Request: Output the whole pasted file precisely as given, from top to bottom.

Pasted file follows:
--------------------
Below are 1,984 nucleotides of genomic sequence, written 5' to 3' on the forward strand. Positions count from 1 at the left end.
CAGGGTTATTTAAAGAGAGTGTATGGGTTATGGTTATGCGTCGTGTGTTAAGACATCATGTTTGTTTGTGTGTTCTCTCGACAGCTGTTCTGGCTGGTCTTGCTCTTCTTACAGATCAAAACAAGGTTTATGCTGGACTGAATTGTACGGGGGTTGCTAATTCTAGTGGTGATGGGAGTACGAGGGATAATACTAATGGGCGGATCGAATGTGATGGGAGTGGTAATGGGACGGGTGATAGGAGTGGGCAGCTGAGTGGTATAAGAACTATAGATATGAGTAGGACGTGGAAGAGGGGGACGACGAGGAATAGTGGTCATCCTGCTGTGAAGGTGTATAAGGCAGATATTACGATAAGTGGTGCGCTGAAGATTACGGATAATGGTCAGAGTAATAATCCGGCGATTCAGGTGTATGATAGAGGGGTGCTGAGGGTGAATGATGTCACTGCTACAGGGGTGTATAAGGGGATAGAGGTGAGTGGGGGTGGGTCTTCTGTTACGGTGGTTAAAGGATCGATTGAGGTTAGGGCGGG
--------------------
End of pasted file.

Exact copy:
Below are 1,984 nucleotides of genomic sequence, written 5' to 3' on the forward strand. Positions count from 1 at the left end.
CAGGGTTATTTAAAGAGAGTGTATGGGTTATGGTTATGCGTCGTGTGTTAAGACATCATGTTTGTTTGTGTGTTCTCTCGACAGCTGTTCTGGCTGGTCTTGCTCTTCTTACAGATCAAAACAAGGTTTATGCTGGACTGAATTGTACGGGGGTTGCTAATTCTAGTGGTGATGGGAGTACGAGGGATAATACTAATGGGCGGATCGAATGTGATGGGAGTGGTAATGGGACGGGTGATAGGAGTGGGCAGCTGAGTGGTATAAGAACTATAGATATGAGTAGGACGTGGAAGAGGGGGACGACGAGGAATAGTGGTCATCCTGCTGTGAAGGTGTATAAGGCAGATATTACGATAAGTGGTGCGCTGAAGATTACGGATAATGGTCAGAGTAATAATCCGGCGATTCAGGTGTATGATAGAGGGGTGCTGAGGGTGAATGATGTCACTGCTACAGGGGTGTATAAGGGGATAGAGGTGAGTGGGGGTGGGTCTTCTGTTACGGTGGTTAAAGGATCGATTGAGGTTAGGGCGGG